Ecclesiastical vessels were adorned lavishly or partially, depending on their purpose, with geometric, floral or zoomorphic decoration, with biblical figures and scenes from the gospels. Usually, the front cover of gospel books was decorated by the Crucifixion and the back by the Resurrection. The scenes are complex or simple, occupy the entire cover or only part of it, with a naive or realistic analysis of the objects depicted. A characteristic feature of the decoration is that the purely decorative element gradually retreated and was enriched compositionally. In cast or forged vessels (chalices, lamps, patens, etc.), the decorative impression with a graphic representation of the decoration, or with a partial or entire relief depiction. The older models are more solid, while the more recent are distinguished by the artistry of their execution.

Silver gospel covers, occasionally gilded, stuck partly or entirely on a coloured silk, velvet or leather binding, emphasise the outstanding skill of the silversmiths. These covers were usually adorned with the symbols of the four evangelists, or simply with the figures of the evangelists themselves. Texts from the gospels were frequently engraved on some parts, or inscriptions in which the craftsmen noted their name and other information. The silversmiths of Sofia made vessels for the Catholic churches of Dubrovnik and for other ethnic groups in the population of Sofia itself. The collection of the museum still preserves some superb original silverware items produced by the silversmiths of Sofia. Of particular interest are the silver cover of the Holy Scripture with the ten commandments, the silver crown with long decorative pieces of silver threaded on the wooden thorns, recalling inverted lamps with one or two spheres, copper or silver candlesticks, ceremonial silver chalices, with or without gilding, a pointer, in the form of a long, solid, engraved silver needle used in reading from the Holy Scriptures, and other items.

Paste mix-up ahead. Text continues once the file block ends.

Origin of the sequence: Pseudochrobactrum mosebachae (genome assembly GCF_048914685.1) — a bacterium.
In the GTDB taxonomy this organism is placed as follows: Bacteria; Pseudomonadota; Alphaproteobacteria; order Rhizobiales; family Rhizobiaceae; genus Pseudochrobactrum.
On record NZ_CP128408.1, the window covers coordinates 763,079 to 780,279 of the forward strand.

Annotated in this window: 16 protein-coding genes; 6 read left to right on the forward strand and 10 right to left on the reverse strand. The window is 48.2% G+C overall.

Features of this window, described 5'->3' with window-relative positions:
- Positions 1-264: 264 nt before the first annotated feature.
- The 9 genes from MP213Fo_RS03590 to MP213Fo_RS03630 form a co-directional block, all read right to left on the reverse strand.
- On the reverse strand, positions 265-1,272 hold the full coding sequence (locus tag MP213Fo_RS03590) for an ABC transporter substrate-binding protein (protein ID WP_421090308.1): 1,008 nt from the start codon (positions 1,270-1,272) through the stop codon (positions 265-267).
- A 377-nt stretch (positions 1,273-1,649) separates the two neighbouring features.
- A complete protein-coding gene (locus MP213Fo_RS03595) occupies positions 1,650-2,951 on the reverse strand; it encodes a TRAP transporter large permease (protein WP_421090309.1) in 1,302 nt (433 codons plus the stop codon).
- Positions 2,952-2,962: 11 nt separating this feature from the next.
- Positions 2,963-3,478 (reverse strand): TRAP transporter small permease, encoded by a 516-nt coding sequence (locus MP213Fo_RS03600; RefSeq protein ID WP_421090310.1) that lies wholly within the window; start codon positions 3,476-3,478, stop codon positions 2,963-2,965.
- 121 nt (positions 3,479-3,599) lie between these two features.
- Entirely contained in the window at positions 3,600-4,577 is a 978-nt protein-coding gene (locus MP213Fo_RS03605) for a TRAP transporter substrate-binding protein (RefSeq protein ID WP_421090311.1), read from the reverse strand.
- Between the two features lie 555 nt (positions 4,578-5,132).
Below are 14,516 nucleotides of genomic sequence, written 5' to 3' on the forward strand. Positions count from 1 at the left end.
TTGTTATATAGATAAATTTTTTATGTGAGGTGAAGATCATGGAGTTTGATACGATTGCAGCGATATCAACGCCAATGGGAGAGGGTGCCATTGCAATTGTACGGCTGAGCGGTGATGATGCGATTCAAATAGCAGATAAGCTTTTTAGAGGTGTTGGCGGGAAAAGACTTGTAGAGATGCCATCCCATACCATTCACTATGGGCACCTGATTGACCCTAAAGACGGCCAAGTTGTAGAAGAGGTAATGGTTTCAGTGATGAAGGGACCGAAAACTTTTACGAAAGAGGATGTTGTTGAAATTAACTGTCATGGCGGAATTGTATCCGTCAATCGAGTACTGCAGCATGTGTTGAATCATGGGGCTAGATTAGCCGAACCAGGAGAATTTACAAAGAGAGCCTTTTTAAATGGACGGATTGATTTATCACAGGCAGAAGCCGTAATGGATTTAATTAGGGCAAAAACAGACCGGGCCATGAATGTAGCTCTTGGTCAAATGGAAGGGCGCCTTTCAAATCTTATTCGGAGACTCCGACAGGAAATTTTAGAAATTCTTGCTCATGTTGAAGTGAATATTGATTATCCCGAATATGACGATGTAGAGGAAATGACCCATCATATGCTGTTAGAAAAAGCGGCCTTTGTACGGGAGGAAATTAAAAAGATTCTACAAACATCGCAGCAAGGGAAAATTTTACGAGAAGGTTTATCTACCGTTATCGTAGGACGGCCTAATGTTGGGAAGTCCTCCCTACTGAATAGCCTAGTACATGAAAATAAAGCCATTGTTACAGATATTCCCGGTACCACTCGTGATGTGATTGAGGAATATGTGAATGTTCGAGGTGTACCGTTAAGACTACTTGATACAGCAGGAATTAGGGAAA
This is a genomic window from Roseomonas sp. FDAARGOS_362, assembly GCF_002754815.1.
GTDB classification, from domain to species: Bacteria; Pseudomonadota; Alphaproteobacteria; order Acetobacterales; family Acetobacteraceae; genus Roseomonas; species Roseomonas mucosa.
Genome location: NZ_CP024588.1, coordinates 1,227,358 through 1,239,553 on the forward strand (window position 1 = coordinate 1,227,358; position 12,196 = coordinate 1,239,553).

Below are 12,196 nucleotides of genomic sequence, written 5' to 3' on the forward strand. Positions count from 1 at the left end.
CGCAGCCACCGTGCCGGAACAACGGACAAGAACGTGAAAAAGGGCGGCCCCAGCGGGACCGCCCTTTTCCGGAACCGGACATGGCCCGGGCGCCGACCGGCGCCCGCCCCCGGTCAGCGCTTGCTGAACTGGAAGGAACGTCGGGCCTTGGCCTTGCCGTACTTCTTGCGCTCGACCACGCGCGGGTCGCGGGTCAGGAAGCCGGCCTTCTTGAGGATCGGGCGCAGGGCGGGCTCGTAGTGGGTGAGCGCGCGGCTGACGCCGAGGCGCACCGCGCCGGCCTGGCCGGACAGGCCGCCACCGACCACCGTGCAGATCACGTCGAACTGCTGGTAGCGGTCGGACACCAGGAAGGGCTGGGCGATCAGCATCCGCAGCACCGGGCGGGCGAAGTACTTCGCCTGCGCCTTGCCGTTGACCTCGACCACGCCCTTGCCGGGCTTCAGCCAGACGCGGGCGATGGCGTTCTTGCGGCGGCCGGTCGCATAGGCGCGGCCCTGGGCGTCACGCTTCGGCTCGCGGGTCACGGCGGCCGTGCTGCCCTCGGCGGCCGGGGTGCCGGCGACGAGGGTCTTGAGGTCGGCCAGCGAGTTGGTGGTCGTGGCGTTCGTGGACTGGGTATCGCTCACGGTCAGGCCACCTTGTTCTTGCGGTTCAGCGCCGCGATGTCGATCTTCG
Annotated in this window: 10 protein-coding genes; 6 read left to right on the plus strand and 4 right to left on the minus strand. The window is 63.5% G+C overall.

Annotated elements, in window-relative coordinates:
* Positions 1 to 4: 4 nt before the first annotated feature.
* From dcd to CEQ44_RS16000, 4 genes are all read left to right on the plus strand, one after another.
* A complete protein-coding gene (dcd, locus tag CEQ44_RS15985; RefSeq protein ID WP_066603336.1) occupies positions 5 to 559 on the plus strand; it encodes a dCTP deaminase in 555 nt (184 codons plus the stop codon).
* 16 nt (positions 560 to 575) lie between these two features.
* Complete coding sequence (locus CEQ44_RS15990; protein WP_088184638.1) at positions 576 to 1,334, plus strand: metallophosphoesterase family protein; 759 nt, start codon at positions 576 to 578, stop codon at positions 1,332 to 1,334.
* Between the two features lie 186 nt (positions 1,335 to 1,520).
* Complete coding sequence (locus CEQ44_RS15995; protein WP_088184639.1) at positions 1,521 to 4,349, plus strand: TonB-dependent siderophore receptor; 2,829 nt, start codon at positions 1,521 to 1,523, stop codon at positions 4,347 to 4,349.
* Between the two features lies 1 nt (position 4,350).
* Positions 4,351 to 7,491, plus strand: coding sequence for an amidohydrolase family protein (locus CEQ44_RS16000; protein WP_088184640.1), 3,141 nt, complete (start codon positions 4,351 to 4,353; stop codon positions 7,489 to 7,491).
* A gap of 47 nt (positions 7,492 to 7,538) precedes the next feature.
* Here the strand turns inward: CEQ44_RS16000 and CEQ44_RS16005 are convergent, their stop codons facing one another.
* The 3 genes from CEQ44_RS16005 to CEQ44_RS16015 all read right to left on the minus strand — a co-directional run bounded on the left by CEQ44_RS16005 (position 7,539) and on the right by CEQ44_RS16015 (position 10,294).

The silversmiths were able to borrow elements from both the East and the West, which they creatively reworked in their own manner, the characteristic features of which are round shapes and gentle curves are. As everywhere else in Bulgaria, they used in their decoration a variety of rosettes, different decorative motifs, and depictions of animals. Geometric patterns were very common: straight lines, zigzags, circles, triangles, lozenges, rhomboid tables, and cones, freely engraved, worked in repousse or cast. Floral motifs were very popular, such as acanthus leaves, palm-trees, trefoils, lilies, cypresses, vines (with or without grapes), tulips, and roses. The silversmiths of Sofia enriched this floral decoration by adding strawberries, leaves and stalks with one or more flowers, rosettes, and branches with leaves or flowers. They also made use of depictions of animals (doves with heads and wings in various positions, one-headed or double-headed eagles with spread wings, dragons, and horses) and depictions of the evangelists with or without their symbols, scenes from the gospels - Crucifixion, Anastasis, Baptism, St George slaying the dragon, etc. - rendered naively or realistically.

Sofia was one of the most advanced centres of silverware, with many churches and monasteries in its environs, which were known as the "Lesser Mount Athos". There is no other centre of silver-working that has preserved so many gospel coveres of the 15th-19th century, with inscriptions in Bulgarian or Church-Slavonic. The products of the silversmiths of Sofia have a distinct variety of shapes and decoration and are very valuable from an artistic point of view. The study of manuscripts, notebooks, and incunabula and the examination of many publications of the past have yielded the names of well-known silversmiths and entire families who worked at the art. The silver, gold and other jewellery and artefacts point to mass production and wide dissemination amongst the population, and define the character of the output of silverware in Sofia and its environs. The most characteristic pieces are the solid cast bracelets, the clones finger-rings- exchange, long forged silver tsaprazia , forged silver belts, and silver covers of gospel books and icons. The silversmiths of Sofia exhibit masterly control of the techniques of silver-working and skill in the manufacture of the artefacts. With the gradual decline of the art in the second half of the 19th and early 20th century, silverware in Sofia lost its importance, thanks to the invasion of western fashion and cheaper, flashier jewellery, which displaced the older products. Through their feeling for the special, artistic mind of the Bulgarians, and their zealous retention of traditional shapes and decoration, the silversmiths have made a great contribution to the developments of professions in folk art.